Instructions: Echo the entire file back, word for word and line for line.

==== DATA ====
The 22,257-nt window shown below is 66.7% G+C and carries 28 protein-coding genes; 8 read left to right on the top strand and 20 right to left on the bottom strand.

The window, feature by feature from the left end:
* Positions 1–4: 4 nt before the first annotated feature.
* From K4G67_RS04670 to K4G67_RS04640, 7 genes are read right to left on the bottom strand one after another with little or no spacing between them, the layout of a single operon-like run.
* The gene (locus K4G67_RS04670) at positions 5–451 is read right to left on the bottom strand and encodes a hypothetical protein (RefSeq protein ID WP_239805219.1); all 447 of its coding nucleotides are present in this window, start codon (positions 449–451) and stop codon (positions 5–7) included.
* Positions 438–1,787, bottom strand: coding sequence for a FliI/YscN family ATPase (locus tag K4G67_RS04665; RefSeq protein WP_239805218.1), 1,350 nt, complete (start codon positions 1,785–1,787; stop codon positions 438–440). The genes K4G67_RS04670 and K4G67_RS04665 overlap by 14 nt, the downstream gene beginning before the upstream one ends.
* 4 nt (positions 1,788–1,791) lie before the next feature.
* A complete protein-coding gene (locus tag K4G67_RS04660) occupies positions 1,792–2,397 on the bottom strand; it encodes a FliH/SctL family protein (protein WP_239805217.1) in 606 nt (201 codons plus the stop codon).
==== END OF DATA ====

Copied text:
The 22,257-nt window shown below is 66.7% G+C and carries 28 protein-coding genes; 8 read left to right on the top strand and 20 right to left on the bottom strand.

The window, feature by feature from the left end:
* Positions 1–4: 4 nt before the first annotated feature.
* From K4G67_RS04670 to K4G67_RS04640, 7 genes are read right to left on the bottom strand one after another with little or no spacing between them, the layout of a single operon-like run.
* The gene (locus K4G67_RS04670) at positions 5–451 is read right to left on the bottom strand and encodes a hypothetical protein (RefSeq protein ID WP_239805219.1); all 447 of its coding nucleotides are present in this window, start codon (positions 449–451) and stop codon (positions 5–7) included.
* Positions 438–1,787, bottom strand: coding sequence for a FliI/YscN family ATPase (locus tag K4G67_RS04665; RefSeq protein WP_239805218.1), 1,350 nt, complete (start codon positions 1,785–1,787; stop codon positions 438–440). The genes K4G67_RS04670 and K4G67_RS04665 overlap by 14 nt, the downstream gene beginning before the upstream one ends.
* 4 nt (positions 1,788–1,791) lie before the next feature.
* A complete protein-coding gene (locus tag K4G67_RS04660) occupies positions 1,792–2,397 on the bottom strand; it encodes a FliH/SctL family protein (protein WP_239805217.1) in 606 nt (201 codons plus the stop codon).